What we are really seeing is some of the very strong upward momentum starting to come off the housing market, as a lack of supply, higher prices, more prudent lending measures and some of the talk from the Bank of England are creating a level of caution among sellers and buyers.
This does however chime with this from the Black Bricks consultancy.
In recent weeks we have seen the first clear evidence of a broader cooling in the prime Central London property market for some years, with price reductions for homes above £2m across prime Central London.
There is much to consider here but let me open with a very broad sweep. How can house prices rise when wages especially real wages are struggling in so many places? If we look at the IMF data there was a worldwide surge in house prices in the preceding decade to this and we know that wage growth especially real wage growth has fallen over time. This seems to be particularly true in the UK right now if the official numbers are even half-way accurate. The factor which to coin a phrase has squared this particular circle is that interest-rates and bond yields have been falling over a perspective of years and decades. If this is to carry on we arrive at one of my themes which is that there is pressure from this route for others to follow the ECB on the road to negative interest-rates or as Talking Heads put it.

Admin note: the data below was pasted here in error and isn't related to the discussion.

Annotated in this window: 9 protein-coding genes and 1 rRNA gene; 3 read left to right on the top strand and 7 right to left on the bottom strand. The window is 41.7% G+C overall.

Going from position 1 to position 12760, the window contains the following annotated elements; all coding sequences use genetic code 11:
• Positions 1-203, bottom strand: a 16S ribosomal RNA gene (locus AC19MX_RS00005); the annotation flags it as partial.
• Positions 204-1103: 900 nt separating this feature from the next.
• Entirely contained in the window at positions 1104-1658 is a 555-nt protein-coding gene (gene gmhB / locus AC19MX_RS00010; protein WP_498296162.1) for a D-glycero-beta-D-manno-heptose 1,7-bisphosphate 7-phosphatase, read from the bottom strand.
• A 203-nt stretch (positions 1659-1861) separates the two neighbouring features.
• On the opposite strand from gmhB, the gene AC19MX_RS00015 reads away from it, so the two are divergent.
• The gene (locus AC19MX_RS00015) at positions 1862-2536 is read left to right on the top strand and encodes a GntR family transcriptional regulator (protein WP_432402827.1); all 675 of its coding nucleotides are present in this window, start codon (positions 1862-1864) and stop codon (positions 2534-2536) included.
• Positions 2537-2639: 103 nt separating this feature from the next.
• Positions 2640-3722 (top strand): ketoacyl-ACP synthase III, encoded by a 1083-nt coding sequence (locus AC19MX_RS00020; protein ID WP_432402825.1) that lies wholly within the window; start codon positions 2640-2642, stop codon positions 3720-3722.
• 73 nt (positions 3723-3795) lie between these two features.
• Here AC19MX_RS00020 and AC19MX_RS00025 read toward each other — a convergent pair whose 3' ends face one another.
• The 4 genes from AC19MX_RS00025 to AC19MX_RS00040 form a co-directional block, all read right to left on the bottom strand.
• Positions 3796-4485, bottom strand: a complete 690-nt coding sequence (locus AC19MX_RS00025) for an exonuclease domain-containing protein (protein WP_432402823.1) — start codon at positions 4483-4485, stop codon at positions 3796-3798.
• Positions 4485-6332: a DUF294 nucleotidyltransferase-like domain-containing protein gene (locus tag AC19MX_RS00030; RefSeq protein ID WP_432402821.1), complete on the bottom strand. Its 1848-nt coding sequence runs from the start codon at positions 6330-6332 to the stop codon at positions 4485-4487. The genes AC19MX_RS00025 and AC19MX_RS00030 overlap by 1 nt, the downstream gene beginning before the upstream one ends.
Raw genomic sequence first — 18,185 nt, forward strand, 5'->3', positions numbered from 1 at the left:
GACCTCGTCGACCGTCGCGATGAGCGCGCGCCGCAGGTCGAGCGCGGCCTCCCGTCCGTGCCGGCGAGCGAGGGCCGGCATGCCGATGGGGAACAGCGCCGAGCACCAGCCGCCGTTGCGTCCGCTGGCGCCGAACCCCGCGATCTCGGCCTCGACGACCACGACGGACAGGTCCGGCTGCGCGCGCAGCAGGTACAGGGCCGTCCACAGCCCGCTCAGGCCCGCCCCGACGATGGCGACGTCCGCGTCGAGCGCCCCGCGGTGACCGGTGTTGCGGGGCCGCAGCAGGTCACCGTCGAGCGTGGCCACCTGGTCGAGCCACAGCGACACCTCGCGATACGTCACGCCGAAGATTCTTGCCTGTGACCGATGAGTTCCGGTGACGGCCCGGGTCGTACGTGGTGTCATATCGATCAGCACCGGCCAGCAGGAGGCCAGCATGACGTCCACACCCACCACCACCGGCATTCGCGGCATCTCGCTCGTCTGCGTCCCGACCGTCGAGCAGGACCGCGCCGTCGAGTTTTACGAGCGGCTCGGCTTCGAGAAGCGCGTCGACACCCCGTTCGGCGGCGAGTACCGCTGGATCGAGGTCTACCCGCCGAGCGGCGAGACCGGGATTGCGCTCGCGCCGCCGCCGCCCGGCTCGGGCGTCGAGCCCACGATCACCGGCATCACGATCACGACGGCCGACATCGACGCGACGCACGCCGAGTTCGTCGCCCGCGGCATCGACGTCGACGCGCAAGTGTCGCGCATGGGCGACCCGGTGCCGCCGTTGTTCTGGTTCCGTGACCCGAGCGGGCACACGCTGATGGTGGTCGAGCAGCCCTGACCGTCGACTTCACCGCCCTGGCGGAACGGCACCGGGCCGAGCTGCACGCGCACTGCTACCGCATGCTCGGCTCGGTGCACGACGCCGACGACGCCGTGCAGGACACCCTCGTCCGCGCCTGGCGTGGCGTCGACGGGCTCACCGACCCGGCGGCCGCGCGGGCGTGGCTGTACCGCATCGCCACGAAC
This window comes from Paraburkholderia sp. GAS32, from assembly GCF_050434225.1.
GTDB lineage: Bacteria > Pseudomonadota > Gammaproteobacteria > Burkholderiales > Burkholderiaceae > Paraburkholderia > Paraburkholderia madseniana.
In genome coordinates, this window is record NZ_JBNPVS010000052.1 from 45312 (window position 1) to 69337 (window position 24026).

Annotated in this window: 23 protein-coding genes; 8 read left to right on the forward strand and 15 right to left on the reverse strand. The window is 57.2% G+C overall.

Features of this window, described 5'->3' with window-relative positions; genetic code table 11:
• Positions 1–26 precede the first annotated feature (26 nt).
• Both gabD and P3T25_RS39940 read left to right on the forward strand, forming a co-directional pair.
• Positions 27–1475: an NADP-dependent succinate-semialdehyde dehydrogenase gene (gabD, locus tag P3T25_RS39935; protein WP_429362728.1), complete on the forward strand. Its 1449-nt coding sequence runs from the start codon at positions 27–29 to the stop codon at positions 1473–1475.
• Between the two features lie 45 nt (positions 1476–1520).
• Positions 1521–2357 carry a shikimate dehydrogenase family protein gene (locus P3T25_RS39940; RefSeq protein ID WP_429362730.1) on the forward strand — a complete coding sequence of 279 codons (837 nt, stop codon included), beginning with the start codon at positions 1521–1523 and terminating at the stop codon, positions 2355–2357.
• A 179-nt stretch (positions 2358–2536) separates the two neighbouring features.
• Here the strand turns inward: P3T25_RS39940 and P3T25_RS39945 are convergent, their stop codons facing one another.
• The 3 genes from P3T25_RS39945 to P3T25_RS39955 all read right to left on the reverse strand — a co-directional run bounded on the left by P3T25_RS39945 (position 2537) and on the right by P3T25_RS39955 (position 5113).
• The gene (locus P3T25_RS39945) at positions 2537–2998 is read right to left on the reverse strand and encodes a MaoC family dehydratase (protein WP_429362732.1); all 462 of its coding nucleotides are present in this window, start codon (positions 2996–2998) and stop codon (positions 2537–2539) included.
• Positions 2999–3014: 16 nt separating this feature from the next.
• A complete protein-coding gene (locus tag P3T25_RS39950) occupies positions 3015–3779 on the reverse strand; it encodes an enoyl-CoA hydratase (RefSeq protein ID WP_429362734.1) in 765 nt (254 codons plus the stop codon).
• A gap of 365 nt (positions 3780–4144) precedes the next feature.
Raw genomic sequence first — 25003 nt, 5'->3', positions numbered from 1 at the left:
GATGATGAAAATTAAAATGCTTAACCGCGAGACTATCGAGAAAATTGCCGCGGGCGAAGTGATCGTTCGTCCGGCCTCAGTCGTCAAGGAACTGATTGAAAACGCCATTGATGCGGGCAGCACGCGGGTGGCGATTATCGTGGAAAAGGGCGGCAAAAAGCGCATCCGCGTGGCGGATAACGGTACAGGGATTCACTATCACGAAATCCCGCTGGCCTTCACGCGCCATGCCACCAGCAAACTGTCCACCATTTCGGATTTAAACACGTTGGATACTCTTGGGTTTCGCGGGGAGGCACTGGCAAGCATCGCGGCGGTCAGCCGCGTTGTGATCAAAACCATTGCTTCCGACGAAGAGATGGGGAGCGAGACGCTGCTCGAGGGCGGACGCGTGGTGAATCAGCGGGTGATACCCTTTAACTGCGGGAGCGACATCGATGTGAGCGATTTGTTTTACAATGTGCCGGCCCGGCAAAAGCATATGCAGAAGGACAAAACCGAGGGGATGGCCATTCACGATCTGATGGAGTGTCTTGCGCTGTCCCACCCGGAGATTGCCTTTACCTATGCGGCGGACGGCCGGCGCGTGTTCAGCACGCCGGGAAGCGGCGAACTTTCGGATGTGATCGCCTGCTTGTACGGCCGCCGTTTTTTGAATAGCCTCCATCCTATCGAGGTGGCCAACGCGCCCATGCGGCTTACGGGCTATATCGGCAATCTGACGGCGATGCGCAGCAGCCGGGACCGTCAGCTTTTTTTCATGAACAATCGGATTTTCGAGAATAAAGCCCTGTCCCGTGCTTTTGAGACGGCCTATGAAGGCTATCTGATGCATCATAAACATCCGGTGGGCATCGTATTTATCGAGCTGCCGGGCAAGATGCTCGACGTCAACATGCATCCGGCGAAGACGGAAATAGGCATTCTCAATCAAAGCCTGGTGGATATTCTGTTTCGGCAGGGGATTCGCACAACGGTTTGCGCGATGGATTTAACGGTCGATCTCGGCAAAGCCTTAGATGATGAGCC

They can tell you what to do
But they’ll make a fool of you
And it’s all right, baby, it’s all right
We’re on a road to nowhere
We will find out more about negative interest-rates today as they began yesterday.Meanwhile on a lighter note I was reminded of this from JK Galbraith earlier.
The only function of economic forecasting is to make astrology look respectable.
Is World Cup forecasting more or less respectable than economic forecasting?